What is the underinsurance 'average' clause in your policy?

Most Insurance Policies typically contain an underinsurance penalty clause which Insurance Professionals know as 'average.'

The average clause states that if your property is underinsured, your insurer is only liable to pay for a percentage of the value of items lost. Leaving you the policyholder, to pay for the remaining cost; determined by the percentage your property is under insured. In this case, if your home contents cover is for £10,000, but the true value is £20,000; your cover is under insured by 50%. When the average clause is applied, your insurer will only cover the cost of 50% of your insured value, i.e., 50% of £10,000, only £5,000. Leaving you to pay the remaining cost of £15,000 to replace your lost or damaged property.

What does the underinsurance penalty apply to?

Most UK households are unaware of the small print in their insurance policies. It is so important that you learn the secret clauses hidden in plain sight within your policy terms and conditions.

Underinsurance clauses do not only apply to building cover but can also apply to other parts of the policy such as loss of rent, stock and contents and Landlords Contents cover.

What can you do to prevent underinsurance?

Avoiding underinsurance requires a thoughtful understanding of your own insurance needs and a proactive approach in regularly reviewing and updating your coverage. To begin with, it's vital to fully comprehend what your insurance policy covers and what it doesn't. This will allow you to identify any potential gaps in your coverage. It's also essential to accurately assess the value of your assets. Underestimating their worth can lead to underinsurance. Regularly reviewing your insurance policy and updating it as your life circumstances change is another crucial step to avoid underinsurance.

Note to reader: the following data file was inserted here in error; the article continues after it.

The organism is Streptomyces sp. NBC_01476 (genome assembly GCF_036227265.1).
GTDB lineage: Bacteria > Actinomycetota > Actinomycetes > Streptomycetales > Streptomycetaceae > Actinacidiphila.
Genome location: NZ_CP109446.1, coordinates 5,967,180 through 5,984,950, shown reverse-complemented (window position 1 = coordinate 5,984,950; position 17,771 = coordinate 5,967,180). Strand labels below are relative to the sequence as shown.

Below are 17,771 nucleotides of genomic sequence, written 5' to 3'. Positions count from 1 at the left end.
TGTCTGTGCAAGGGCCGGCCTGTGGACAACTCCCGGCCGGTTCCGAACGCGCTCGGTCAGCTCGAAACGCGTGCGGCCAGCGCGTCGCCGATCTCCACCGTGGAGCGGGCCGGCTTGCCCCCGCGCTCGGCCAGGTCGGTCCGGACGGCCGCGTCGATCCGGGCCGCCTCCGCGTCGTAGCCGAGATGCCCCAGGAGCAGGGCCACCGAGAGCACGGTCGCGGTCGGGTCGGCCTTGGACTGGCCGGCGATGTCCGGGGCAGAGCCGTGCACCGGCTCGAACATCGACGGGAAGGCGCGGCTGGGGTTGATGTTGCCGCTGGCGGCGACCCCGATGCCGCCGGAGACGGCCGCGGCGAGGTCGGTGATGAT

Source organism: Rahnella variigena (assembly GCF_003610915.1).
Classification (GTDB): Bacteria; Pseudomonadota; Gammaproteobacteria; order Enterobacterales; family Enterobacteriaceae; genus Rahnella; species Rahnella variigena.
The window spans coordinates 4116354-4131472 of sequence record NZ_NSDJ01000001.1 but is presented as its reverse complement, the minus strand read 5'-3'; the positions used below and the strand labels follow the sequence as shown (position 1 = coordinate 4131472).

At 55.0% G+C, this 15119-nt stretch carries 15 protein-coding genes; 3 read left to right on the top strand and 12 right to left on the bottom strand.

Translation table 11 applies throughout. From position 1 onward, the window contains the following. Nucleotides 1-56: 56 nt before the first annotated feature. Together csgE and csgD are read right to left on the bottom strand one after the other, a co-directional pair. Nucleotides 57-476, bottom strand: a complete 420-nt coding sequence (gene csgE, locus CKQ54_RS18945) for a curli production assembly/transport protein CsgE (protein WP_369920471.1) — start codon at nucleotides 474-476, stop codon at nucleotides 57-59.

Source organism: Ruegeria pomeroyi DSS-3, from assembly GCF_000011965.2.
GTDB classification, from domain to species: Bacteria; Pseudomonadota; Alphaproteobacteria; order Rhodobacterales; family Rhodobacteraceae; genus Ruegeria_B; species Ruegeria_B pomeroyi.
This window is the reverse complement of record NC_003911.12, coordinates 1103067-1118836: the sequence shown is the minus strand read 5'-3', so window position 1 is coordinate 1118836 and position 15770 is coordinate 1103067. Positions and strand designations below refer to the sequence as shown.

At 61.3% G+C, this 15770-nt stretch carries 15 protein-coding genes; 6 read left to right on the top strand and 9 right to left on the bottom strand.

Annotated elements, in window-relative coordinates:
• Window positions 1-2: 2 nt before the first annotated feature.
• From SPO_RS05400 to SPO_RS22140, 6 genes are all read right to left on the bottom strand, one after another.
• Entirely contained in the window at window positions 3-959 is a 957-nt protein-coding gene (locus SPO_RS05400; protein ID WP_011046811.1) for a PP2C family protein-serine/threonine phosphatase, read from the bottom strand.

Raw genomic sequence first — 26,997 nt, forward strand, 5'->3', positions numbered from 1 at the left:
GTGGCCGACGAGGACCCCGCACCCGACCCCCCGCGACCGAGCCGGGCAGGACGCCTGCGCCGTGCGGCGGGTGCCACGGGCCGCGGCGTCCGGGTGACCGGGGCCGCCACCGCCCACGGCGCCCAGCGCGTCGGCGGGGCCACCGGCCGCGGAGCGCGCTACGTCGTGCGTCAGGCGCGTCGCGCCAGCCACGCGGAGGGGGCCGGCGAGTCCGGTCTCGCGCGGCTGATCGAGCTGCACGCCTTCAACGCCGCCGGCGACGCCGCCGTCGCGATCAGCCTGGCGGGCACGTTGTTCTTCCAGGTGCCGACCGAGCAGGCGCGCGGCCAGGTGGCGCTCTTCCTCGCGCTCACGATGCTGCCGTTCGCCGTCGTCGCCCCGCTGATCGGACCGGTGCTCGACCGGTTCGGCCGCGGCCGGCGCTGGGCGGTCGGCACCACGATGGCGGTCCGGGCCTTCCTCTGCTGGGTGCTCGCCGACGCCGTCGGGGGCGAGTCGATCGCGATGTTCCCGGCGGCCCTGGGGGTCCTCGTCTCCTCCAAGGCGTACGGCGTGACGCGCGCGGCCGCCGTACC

Here are some bullet point suggestions to help you avoid underinsurance:

Understand your policy:

Make sure you fully comprehend the ins and outs of your insurance policy, including what is covered and what isn't.

Accurate valuation:

Ensure you have an accurate and up-to-date valuation of the assets you insure.
Regular reviews: Review your policy regularly, at least once a year, and anytime a major life event occurs that could affect your coverage (such as a home renovation, the purchase of a new vehicle, etc.)

Update your policy:

Don't hesitate to update your insurance policy as needed. If you acquire new assets, make significant upgrades to your home or car, or experience any other significant changes, ensure your insurance policy reflects these changes.

Look into policy add-ons:

Depending on your situation, you may need additional coverage that's not included in a standard policy. For instance, you might need to add flood insurance if you live in a flood-prone area.

Seek professional advice:

Consider consulting with an insurance professional who can provide advice tailored to your specific needs and circumstances.

To avoid underinsurance, each property owner would ideally have a Professional valuation undertaken by a Royal Institute of Chartered Surveyors (RICS) qualified Surveyor. We work with RICS Chartered Surveyors who are experienced in producing VAR (Value At Risk) surveys to give a realistic indication of the sum to be insured.

Oakleafe Loss Assessors cannot stress the importance of ensuring a correct sum insured is used when placing your insurance. This should be subject to regular review at renewal. Remember the responsibility is firmly on you as property owner to arrive at and insure for the correct reinstatement value.

For all your insurance claim needs visit Oakleafe Claims or give us a call.